3:45 to p.m. to 5:15 p.m. | Labor Takes Place: Workscapes, Topography, and Infrastructure

Jonathan Baldoza (Princeton University), Tamara Fernando (University of Cambridge), Trish Kahle (Georgetown University), Julia Menzel (Massachusetts Institute of Technology), Colette Perold (University of Colorado), Renée Raphael (University of California, Irvine), and Robin Wolfe Scheffler (Massachusetts Institute of Technology)

What might greater attention to space and place reveal about scientific practice as entailing various sorts of labor? Even the most abstract ideas are produced in specific locations whose mundane characteristics structure how scientific work unfolds. Consider a typical corporate research campus, for example: bucolic landscaping can promote collaborative interactions or facilitate quiet thinking in isolation, while ample parking or proximity to “good” public schools might determine who is (or isn’t) present to work on a project. But it might also matter whether this campus is located under a political regime that provides universal healthcare or recognizes the right to collective bargaining. What if, however, the scientific work is unfolding under conditions of violent coercion, colonial exploitation, and racial subordination? Or what if instead of corporate research park, the site of knowledge production is a subterranean mine or the seafloor? Or in a space defined less organically as a “service area,” “market sector,” or “opportunity zone”? The papers in this session are all poised to think critically about space and place, recognizing that location—from small elements of laboratory design to broader structures of political economy—shapes the contours of scientific labor and establishes the terms of scientific authority and expertise.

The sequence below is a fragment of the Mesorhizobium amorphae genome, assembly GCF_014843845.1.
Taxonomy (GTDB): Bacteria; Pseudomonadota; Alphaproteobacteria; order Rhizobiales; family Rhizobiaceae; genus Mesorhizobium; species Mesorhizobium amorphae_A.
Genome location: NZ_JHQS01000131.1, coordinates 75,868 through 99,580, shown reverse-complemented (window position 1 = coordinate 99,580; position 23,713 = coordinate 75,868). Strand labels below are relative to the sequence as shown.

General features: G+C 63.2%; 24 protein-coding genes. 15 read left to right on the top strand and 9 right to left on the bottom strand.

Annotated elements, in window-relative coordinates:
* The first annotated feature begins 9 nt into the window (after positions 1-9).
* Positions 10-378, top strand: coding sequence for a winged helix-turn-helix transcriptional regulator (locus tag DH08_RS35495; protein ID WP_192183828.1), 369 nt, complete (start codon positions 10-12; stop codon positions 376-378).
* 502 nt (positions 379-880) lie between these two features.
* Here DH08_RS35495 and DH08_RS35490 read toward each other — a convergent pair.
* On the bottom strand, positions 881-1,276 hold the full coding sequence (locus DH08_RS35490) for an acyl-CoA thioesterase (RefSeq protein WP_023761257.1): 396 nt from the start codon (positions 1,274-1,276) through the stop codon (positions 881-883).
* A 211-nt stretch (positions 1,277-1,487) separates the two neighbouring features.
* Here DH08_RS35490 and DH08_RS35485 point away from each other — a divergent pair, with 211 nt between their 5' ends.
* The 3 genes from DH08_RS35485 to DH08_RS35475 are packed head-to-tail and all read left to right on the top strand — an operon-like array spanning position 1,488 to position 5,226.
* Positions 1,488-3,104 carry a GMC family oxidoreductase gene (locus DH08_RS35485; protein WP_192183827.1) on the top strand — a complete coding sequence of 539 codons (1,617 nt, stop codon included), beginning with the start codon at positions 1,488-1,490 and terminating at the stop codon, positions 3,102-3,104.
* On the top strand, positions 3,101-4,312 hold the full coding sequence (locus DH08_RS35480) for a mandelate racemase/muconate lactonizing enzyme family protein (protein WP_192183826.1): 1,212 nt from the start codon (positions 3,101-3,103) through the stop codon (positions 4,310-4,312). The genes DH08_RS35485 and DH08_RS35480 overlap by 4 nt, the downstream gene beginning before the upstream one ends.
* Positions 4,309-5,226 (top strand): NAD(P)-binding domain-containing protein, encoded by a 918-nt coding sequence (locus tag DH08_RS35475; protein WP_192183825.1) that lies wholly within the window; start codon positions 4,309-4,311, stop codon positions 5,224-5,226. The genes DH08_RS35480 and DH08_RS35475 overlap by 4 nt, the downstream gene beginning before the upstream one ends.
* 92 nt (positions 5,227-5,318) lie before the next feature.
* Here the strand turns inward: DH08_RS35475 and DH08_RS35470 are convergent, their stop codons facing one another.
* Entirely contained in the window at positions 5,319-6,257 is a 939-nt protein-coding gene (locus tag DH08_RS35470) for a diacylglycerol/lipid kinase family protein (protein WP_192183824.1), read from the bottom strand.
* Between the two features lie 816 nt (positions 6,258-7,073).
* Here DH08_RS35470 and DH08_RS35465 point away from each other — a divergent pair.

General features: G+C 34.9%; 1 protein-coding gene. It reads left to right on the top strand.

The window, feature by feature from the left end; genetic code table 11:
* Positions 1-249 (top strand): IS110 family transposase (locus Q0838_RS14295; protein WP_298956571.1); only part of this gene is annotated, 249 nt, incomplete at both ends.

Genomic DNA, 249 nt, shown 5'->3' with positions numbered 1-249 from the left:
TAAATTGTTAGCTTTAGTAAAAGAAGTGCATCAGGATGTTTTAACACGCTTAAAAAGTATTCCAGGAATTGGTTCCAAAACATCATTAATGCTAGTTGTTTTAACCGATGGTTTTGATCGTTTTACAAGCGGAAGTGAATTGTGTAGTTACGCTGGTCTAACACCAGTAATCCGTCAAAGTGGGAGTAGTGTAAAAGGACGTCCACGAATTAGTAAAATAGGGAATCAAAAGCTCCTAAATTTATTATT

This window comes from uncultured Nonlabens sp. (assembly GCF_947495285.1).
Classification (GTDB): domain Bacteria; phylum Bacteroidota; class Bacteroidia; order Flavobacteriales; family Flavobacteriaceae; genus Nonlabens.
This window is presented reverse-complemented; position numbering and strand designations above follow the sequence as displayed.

7:00 p.m. | Conference Dinner

Saturday, June 4, 2022

9:15 a.m. to 10:45 a.m. | Materials, Non-humans, and the Turn Toward Global History

Jody Benjamin (University of California, Riverside), Marta Macedo (University of Lisbon), Kate Mulry (California State University, Bakersfield), Silvia Pérez-Criado (University of Valencia), Vyta Pivo (University of Michigan), and Chao Ren (University of Michigan)